It is common for women to feel as though their partner doesn’t understand what an enormous impact having a baby has had on them, a feeling which can be quite lonely. As women, we often expect our partners to see and work out for themselves that we’re unhappy about something. We might slam the kitchen cupboards a bit and roll our eyes, but most men aren’t able to read these signs very well. Sometimes, new mums can be quite particular about how their baby should be looked after and everything has to be done a certain way. When the partner tries to help, doing it in a different way, women can get quite irritated with them and take over, showing how it should be done. After a while, the partner will simply let the mum get on with it, as she seems to know how it should be done and seems so confident and qualified.
In both cases, communication is vital! When you’re a new mum, tell your partner how you are feeling, using ‘I’ statements, such as ‘I feel quite lonely being at home all day and really want to chat with you when you come home from work.’ Rather than scolding and accusing your partner of not understanding or not seeing how difficult it is for you. It can be tough on dads too! Not knowing how to best support their wife and feeling like whatever they do, it’s the wrong thing!
Becoming a mother actually happens as soon as the woman becomes pregnant, while for dads, being a dad develops with practise and experience. A mother’s impulse to love and protect her child appears to be hard-wired into her brain. Recently, neurologists have discovered that, even before giving birth, pregnancy changes the structure of a woman’s brain. Activity increases in the regions that control empathy, anxiety, and social interaction. These changes, brought on by a flood of hormones, help the mother bond with her baby. In other words, the feelings of overwhelming love, fierce protectiveness, and constant worry begin with reactions in her brain, and are perfectly normal and healthy. The same process does not take place in the father’s brain. It is like women have an extra room in their brain that opens up when they get pregnant, a kind of blueprint for motherhood.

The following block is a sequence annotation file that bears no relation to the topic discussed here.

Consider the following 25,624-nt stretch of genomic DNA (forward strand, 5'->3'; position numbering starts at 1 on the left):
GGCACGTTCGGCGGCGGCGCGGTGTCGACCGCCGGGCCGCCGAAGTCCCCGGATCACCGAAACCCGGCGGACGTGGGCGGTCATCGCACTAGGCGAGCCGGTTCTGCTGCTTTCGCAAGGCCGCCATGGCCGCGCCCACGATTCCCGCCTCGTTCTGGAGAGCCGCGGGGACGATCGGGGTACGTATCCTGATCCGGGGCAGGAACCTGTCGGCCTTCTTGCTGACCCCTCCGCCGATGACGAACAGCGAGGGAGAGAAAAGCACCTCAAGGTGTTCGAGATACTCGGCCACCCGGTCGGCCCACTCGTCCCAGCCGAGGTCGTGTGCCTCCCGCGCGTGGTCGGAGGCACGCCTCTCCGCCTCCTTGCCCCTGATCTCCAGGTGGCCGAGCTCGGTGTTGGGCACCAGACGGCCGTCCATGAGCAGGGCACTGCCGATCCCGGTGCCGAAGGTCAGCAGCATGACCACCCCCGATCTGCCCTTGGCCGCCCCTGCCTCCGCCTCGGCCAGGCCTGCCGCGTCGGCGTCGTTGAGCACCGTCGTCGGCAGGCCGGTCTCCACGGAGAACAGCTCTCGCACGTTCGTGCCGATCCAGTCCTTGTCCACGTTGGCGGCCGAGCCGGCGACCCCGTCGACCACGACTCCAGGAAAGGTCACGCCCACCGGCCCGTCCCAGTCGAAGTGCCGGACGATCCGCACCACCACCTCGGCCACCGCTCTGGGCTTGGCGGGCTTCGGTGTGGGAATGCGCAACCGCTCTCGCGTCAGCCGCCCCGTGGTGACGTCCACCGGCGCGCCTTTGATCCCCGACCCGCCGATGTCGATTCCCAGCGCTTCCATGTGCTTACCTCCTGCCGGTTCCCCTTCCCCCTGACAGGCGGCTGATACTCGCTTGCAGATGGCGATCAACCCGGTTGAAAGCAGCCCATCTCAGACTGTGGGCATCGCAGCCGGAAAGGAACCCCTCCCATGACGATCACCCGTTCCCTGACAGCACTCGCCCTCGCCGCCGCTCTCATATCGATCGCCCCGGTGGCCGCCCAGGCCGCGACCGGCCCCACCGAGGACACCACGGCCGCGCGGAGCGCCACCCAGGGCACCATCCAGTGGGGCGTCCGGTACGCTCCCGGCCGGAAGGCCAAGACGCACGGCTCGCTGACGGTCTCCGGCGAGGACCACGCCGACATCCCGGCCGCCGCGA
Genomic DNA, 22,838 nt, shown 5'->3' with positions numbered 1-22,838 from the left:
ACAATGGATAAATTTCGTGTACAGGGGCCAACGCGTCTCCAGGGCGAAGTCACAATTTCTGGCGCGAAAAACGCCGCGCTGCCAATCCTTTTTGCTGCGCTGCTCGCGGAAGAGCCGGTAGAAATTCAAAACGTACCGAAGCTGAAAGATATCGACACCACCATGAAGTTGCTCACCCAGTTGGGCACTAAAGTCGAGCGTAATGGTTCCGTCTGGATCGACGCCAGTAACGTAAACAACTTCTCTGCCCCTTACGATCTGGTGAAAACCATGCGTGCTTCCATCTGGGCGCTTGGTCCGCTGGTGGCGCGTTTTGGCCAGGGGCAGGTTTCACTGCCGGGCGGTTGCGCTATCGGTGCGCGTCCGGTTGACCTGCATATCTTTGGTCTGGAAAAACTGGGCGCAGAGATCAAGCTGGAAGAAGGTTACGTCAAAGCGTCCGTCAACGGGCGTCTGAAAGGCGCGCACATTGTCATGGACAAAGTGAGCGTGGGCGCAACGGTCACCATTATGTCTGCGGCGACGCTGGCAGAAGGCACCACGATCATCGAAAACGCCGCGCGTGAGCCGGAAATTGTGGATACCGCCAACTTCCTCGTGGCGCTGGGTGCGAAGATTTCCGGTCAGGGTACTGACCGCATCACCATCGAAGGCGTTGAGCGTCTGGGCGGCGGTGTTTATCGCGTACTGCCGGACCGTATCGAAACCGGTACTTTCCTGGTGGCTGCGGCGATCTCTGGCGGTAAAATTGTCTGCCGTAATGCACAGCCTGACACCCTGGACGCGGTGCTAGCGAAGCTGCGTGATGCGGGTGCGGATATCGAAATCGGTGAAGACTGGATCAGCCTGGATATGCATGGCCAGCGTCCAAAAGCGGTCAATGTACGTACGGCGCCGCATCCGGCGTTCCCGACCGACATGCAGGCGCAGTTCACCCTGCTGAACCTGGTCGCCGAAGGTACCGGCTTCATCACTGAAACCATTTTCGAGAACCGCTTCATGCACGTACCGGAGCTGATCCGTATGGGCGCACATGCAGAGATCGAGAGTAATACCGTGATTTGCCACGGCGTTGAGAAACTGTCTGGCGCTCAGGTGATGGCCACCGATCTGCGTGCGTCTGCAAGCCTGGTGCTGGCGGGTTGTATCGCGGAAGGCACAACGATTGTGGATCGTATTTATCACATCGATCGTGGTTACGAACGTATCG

Being a mother is a job for life, and the journey a woman takes with her growing child(ren) can be one of the greatest and most fulfilling work she will ever undertake. It is the best and biggest experience, as well as probably the most challenging! We have so much to learn from our children. They show us all the things that trigger us as adults, they certainly know how to push our buttons, but there is nothing like a mother’s love for her child(ren)! When my children tell me that they love me, my reply is always the same, “I love you more!”
Happy Mother’s day!
To celebrate and normalise motherhood in all it’s guises - the good days, the bad ones, the days where you wonder what your life has become as you scrub crusted on Weetabix from your baby’s highchair for the fourth day in a row - I’d like to invite you to share your daily experiences of motherhood using the hashtag #sharingmotherhood. I’ll be tweeting @doula_kicki and posting photos on Instagram, and I’ll also be sharing and re-tweeting some of your experiences. Let’s come together to show that motherhood is messy, beautiful, difficult, wonderful, and life-changing
Kicki Hansard is a member of Doula UK, however any opinions expressed on this blog are personal views and not necessarily the view of Doula UK.